STAFFORD has a motte on which stood a Norman castle; but this is not mentioned in the table, because it stands a mile and a half from the town on the southern side of the river Sowe, while we are expressly told by Florence that Ethelfleda's borough was on the northern side, as the town is now. Stafford was a Domesday

1 “Arcem quam in occidentali Sabrinæ fluminis plaga, in loco qui Bricge dicitur lingua Saxonica, Ægelfleda Merciorum domina quondam construerat, fratre suo Edwardo seniore regnante, Comes Rodbertus contra regem Henricum, muro lato et alto, summoque restaurare cæpit.” IIOI.

2 A good deal has been made of the name Oldbury, as pointing to the old burh; but Oldbury is the name of the manor, not of the hillock, which bears the singular name of Pampudding Hill. Tradition says that the Parliamentary forces used it for their guns in 1646. Eyton's Shropshire, i., 132.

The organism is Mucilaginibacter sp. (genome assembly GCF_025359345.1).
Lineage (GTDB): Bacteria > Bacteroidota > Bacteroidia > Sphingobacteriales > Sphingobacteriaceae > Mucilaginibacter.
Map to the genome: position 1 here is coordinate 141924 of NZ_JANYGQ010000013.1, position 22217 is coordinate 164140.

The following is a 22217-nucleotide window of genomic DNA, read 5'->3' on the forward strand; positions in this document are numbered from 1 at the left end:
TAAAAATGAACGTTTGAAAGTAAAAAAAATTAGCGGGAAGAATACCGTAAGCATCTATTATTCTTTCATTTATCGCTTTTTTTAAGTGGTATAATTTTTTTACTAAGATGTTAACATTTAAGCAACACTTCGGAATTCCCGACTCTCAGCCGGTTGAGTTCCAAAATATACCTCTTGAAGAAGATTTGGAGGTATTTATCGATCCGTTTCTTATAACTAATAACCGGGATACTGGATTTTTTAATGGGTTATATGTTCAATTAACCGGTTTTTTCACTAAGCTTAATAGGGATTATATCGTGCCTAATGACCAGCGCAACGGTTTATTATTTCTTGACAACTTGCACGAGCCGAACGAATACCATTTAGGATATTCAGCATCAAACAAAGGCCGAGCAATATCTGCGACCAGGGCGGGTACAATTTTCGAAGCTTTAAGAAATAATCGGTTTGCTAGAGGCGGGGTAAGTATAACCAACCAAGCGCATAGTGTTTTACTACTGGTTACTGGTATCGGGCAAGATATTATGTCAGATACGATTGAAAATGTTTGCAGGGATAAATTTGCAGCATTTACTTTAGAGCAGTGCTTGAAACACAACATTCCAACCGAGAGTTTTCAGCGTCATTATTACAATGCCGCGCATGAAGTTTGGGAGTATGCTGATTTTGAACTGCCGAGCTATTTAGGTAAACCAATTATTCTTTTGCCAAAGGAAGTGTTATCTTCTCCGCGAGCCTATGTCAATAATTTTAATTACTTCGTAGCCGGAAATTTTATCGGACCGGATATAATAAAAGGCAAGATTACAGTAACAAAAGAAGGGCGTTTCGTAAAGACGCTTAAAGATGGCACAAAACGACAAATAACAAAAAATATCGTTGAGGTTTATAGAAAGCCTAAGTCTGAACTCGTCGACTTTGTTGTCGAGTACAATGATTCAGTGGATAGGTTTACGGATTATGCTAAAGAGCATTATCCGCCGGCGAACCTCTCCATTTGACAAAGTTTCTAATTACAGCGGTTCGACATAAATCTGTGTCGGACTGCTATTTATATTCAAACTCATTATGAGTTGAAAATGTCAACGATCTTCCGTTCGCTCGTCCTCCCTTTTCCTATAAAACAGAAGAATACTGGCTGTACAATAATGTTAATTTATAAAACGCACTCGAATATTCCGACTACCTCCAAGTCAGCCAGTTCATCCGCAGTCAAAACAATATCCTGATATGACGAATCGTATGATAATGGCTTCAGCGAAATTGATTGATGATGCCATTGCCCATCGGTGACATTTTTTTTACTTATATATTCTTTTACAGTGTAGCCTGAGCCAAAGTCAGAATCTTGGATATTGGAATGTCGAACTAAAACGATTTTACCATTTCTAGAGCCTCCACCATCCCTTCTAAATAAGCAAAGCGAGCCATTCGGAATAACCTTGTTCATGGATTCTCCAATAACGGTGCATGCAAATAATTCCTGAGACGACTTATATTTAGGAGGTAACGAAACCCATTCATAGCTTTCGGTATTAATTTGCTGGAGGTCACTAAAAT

3 “ Bricge cum exercitu pene totius Angliæ obsedit, machinas quoque ibi construere et castellum firmare præcepit.” Florence, 1102.

4 Florence in fact says urbem restauravit.

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borough; some parts of the mediæval walls still remain. The walls are mentioned in Domesday Book.'

EDDISBURY, in Cheshire (Fig. 4), is the only case in which the work of Ethelfleda is preserved in a practically unaltered form, as no town or village has ever grown out of it.